Friday, December 2, 2011

Top Ranked Films of Michael Curtiz

Michael Curtiz
3 titles, 69th in points with 12,398

Born Manó Kertész Kaminer in Budapest, Hungary in 1886. After acting in then directing films there, Kaminer moved the the U.S. in 1926 to begin directing movies in Hollywood, and of course, created a stage name. He directed films first as Kertész Mihály, then in the U.S. as Michael Kertész. He has 173 film titles to his credit as director overall, with around 110 of those in the U.S. Probably the first film of his everyone knows is The Kennel Murder Case (1933), with William Powell in one of his earliest detective films, followed by Captain Blood with Errol Flynn in 1935.

These are all the films of classic (Hungarian) American director Michael Curtiz that made the top 1000 in our 2011 update of the Top Ranked 1000 Films on the Net, all polls.

1. Casablanca (1942) bw#55
2. The Adventures of Robin Hood (1938) w. Wm Keighley #227
3. Mildred Pierce (1945) #599

Out of the top 1000
4. Yankee Doodle Dandy (1942) #1511

Of course, the top two here are classics, one could argue that Casablanca is the best romance in cinema, it certainly wins popular polls for that title. It seems to have found the perfect spot between sentimentality and cynicism, all mirrored in Bogart’s face. How they don’t award Oscars® for cinema-defining moments like this is beyond my comprehension; they reward Bogart later for the far inferior performance in The African Queen, which was almost a parody of Bogart and Huston’s real personalities during the making of this film according to Katharine Hepburn – they never got dysentary like everyone else because they were so tanked up on alcohol that not even bacteria could survive. Now that’s funnier than anything in the African Queen.

I guess if you watch Casablanca enough times, it can seem a little corny, but it was during the war, and millions of spouses were missing their mates, and this also spoke to those who’d never reunite. I think it definitely belongs on nearly every all-time top 100 list, somewhere – I suppose a consensus ranking of around #55 where it is now is pretty accurate.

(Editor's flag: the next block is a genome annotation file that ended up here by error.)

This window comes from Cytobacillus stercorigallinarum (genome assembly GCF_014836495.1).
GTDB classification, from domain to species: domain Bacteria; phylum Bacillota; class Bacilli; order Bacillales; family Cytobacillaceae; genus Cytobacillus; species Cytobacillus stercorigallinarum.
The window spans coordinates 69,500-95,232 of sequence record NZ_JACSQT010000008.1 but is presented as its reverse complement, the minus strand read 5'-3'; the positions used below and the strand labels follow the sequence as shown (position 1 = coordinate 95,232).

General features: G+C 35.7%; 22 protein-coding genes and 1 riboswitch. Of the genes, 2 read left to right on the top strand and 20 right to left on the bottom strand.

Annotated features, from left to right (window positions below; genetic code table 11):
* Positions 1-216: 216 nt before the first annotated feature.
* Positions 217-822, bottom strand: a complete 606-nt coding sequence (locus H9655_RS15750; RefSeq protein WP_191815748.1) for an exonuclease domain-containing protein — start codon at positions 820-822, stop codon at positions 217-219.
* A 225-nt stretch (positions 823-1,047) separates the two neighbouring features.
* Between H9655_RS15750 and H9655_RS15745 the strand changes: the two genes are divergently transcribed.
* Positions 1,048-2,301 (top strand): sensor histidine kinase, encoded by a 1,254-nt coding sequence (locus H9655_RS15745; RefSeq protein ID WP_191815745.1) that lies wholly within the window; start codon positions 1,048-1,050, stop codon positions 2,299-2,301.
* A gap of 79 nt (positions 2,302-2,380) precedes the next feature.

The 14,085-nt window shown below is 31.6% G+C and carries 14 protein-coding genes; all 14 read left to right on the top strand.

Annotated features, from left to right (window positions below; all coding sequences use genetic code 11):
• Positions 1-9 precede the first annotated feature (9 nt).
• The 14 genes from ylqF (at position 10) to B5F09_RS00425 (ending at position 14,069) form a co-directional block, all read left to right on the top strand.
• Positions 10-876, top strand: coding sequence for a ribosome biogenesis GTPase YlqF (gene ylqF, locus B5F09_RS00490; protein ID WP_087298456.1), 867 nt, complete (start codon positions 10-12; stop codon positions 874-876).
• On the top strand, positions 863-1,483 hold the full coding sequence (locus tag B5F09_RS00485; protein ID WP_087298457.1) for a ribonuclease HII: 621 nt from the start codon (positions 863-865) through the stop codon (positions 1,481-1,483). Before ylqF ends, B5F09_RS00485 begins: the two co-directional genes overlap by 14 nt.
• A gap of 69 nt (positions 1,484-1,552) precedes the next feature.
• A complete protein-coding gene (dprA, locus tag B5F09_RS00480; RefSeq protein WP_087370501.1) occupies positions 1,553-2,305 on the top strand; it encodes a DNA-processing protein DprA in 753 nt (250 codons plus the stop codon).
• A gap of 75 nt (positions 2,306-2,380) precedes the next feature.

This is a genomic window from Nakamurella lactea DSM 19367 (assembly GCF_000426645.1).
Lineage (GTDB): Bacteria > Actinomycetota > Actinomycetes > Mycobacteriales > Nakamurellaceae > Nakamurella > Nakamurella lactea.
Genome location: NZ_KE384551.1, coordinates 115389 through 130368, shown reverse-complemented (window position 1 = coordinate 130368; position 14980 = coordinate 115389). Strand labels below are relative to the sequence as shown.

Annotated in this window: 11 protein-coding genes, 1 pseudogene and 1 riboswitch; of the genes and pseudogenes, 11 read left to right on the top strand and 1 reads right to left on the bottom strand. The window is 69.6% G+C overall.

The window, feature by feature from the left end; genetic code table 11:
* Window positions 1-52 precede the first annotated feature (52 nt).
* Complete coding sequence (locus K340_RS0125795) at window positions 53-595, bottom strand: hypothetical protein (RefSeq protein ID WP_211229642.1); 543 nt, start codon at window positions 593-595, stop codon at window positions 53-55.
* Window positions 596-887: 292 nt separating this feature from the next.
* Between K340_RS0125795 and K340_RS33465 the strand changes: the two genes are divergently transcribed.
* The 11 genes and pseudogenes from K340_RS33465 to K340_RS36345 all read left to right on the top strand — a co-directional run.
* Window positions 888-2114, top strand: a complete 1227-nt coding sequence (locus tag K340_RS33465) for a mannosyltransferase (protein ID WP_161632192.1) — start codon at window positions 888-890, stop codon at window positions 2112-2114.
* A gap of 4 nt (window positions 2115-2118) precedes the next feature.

His version of Robin Hood remains one of the most lively and colorful; it playfully captures the feel of the original legendary myth – after all, it’s a band of merry men cavorting in the woods in tights! These are the people who invented the phrase ‘derring-do’, that pretty well sums it up. It’s a film of fluff and derring-do, all with gusto and tongue-in-cheek. For it’s time, this was some of the best technicolor ever put on film, it’s a beautiful palette to behold, one of my favorites (I’m a painter and a photographer, with a degree in Painting and Drawing).

The other two here are ok for one viewing, but mostly forgettable, though Joan Crawford did win a best actress Oscar® for Mildred Pierce, her performance is enough to make this a must see classic film, but it’s not a very powerful film.

The one film of Curtiz’ missing here is the better and more faithful version of Ernest Hemingway’s To Have and Have Not, The Breaking Point (1950) bw, starring an understated John Garfield and a smoothe as silk Patricia Neal, at an age when she was most tempting. This was Hemingway’s own favorite film adaptation of any of his works, and is definitely worth seeing. To Have and Have Not is the Hollywood version, and is still more entertaining thanks to it’s stars, Bogart, Bacall, in her first film, and Walter Brennan (“Was ya ever bit by a dead bee?”), but Breaking Point may actually be the better film, it's the more credible version.

See the full list of top ranked 100 directors here: Top Ranked 100 Directors, 2011 Edition

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